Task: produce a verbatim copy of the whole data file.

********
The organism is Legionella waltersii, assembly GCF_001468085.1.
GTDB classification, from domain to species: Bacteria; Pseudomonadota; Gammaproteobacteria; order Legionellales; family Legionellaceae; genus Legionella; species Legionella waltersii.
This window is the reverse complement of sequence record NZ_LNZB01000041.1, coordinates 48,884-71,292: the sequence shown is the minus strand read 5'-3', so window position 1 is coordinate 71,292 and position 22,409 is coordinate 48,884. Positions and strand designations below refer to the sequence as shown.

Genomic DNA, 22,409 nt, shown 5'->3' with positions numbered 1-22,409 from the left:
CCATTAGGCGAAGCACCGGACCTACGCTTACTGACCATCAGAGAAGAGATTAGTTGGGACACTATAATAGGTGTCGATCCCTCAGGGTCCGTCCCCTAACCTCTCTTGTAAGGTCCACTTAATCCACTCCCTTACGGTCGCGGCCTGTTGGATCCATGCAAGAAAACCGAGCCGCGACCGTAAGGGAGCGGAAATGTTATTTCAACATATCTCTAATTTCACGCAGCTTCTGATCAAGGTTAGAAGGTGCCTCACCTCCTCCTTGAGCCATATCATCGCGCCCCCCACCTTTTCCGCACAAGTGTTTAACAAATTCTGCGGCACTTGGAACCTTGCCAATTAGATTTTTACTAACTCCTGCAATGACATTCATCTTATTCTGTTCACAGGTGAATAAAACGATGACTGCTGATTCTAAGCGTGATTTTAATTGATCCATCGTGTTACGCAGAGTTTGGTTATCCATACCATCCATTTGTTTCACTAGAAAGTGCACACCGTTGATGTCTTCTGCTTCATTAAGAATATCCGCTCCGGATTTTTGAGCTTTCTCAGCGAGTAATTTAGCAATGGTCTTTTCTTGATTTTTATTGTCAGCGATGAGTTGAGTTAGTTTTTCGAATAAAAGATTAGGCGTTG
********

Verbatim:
The organism is Legionella waltersii, assembly GCF_001468085.1.
GTDB classification, from domain to species: Bacteria; Pseudomonadota; Gammaproteobacteria; order Legionellales; family Legionellaceae; genus Legionella; species Legionella waltersii.
This window is the reverse complement of sequence record NZ_LNZB01000041.1, coordinates 48,884-71,292: the sequence shown is the minus strand read 5'-3', so window position 1 is coordinate 71,292 and position 22,409 is coordinate 48,884. Positions and strand designations below refer to the sequence as shown.

Genomic DNA, 22,409 nt, shown 5'->3' with positions numbered 1-22,409 from the left:
CCATTAGGCGAAGCACCGGACCTACGCTTACTGACCATCAGAGAAGAGATTAGTTGGGACACTATAATAGGTGTCGATCCCTCAGGGTCCGTCCCCTAACCTCTCTTGTAAGGTCCACTTAATCCACTCCCTTACGGTCGCGGCCTGTTGGATCCATGCAAGAAAACCGAGCCGCGACCGTAAGGGAGCGGAAATGTTATTTCAACATATCTCTAATTTCACGCAGCTTCTGATCAAGGTTAGAAGGTGCCTCACCTCCTCCTTGAGCCATATCATCGCGCCCCCCACCTTTTCCGCACAAGTGTTTAACAAATTCTGCGGCACTTGGAACCTTGCCAATTAGATTTTTACTAACTCCTGCAATGACATTCATCTTATTCTGTTCACAGGTGAATAAAACGATGACTGCTGATTCTAAGCGTGATTTTAATTGATCCATCGTGTTACGCAGAGTTTGGTTATCCATACCATCCATTTGTTTCACTAGAAAGTGCACACCGTTGATGTCTTCTGCTTCATTAAGAATATCCGCTCCGGATTTTTGAGCTTTCTCAGCGAGTAATTTAGCAATGGTCTTTTCTTGATTTTTATTGTCAGCGATGAGTTGAGTTAGTTTTTCGAATAAAAGATTAGGCGTTG